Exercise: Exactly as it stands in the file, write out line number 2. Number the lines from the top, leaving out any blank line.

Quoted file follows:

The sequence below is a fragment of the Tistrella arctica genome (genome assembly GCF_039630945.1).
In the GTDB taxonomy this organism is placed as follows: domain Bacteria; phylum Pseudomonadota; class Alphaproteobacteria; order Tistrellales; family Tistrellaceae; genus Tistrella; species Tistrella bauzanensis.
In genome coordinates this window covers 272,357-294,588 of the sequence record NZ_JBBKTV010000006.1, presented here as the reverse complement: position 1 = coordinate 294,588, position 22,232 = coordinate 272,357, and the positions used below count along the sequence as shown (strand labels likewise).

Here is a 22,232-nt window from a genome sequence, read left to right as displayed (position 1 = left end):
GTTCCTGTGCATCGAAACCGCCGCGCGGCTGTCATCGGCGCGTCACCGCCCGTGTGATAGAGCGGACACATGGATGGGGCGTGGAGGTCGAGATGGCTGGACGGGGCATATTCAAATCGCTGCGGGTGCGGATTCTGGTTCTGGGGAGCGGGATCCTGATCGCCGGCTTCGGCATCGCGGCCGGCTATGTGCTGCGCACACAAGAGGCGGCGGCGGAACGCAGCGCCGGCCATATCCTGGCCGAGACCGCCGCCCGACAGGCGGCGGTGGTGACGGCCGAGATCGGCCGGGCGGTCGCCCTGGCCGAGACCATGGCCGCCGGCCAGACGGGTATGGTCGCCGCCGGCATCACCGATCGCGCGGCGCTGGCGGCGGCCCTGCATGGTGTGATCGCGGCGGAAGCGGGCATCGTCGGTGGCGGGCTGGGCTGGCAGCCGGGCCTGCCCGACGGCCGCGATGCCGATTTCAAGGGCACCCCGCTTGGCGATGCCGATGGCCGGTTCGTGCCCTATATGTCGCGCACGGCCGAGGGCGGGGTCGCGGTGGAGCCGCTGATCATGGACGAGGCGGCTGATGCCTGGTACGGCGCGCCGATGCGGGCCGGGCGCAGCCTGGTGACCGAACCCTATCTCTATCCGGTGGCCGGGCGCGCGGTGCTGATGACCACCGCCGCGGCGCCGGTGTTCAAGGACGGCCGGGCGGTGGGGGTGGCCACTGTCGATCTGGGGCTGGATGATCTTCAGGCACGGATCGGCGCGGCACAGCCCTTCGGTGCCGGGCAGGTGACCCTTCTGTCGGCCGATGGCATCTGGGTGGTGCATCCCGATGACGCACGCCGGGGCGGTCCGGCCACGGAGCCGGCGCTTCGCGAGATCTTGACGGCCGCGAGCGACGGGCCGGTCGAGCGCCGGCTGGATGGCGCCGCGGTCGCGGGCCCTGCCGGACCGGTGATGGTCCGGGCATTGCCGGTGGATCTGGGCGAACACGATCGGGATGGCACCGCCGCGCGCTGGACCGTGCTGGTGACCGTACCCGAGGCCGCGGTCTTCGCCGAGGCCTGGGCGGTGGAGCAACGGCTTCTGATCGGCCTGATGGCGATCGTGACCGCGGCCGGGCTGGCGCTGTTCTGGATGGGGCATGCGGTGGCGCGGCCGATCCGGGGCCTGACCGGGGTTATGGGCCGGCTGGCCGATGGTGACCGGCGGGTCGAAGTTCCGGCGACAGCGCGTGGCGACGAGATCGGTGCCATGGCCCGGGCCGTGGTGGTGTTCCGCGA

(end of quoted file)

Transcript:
In the GTDB taxonomy this organism is placed as follows: domain Bacteria; phylum Pseudomonadota; class Alphaproteobacteria; order Tistrellales; family Tistrellaceae; genus Tistrella; species Tistrella bauzanensis.